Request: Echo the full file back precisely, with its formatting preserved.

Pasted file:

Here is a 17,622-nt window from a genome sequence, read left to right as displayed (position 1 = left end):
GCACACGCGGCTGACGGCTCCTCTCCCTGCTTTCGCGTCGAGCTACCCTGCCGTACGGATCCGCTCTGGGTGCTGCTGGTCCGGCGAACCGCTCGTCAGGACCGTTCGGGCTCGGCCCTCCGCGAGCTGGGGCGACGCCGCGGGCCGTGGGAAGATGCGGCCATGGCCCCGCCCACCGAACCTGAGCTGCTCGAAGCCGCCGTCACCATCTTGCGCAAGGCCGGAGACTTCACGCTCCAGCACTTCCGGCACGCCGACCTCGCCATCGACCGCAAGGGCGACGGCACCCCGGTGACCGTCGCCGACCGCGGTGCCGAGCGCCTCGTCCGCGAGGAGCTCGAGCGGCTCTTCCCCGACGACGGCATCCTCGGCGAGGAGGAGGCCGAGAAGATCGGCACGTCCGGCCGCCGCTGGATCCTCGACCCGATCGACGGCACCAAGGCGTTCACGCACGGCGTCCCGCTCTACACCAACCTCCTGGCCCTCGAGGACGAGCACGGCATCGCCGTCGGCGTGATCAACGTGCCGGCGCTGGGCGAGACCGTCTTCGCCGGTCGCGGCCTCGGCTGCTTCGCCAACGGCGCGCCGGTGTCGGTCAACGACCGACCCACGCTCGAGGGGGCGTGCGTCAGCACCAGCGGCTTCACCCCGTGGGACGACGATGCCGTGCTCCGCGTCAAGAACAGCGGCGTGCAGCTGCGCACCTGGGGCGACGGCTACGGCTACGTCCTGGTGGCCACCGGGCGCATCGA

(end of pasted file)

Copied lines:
Here is a 17,622-nt window from a genome sequence, read left to right as displayed (position 1 = left end):
GCACACGCGGCTGACGGCTCCTCTCCCTGCTTTCGCGTCGAGCTACCCTGCCGTACGGATCCGCTCTGGGTGCTGCTGGTCCGGCGAACCGCTCGTCAGGACCGTTCGGGCTCGGCCCTCCGCGAGCTGGGGCGACGCCGCGGGCCGTGGGAAGATGCGGCCATGGCCCCGCCCACCGAACCTGAGCTGCTCGAAGCCGCCGTCACCATCTTGCGCAAGGCCGGAGACTTCACGCTCCAGCACTTCCGGCACGCCGACCTCGCCATCGACCGCAAGGGCGACGGCACCCCGGTGACCGTCGCCGACCGCGGTGCCGAGCGCCTCGTCCGCGAGGAGCTCGAGCGGCTCTTCCCCGACGACGGCATCCTCGGCGAGGAGGAGGCCGAGAAGATCGGCACGTCCGGCCGCCGCTGGATCCTCGACCCGATCGACGGCACCAAGGCGTTCACGCACGGCGTCCCGCTCTACACCAACCTCCTGGCCCTCGAGGACGAGCACGGCATCGCCGTCGGCGTGATCAACGTGCCGGCGCTGGGCGAGACCGTCTTCGCCGGTCGCGGCCTCGGCTGCTTCGCCAACGGCGCGCCGGTGTCGGTCAACGACCGACCCACGCTCGAGGGGGCGTGCGTCAGCACCAGCGGCTTCACCCCGTGGGACGACGATGCCGTGCTCCGCGTCAAGAACAGCGGCGTGCAGCTGCGCACCTGGGGCGACGGCTACGGCTACGTCCTGGTGGCCACCGGGCGCATCGA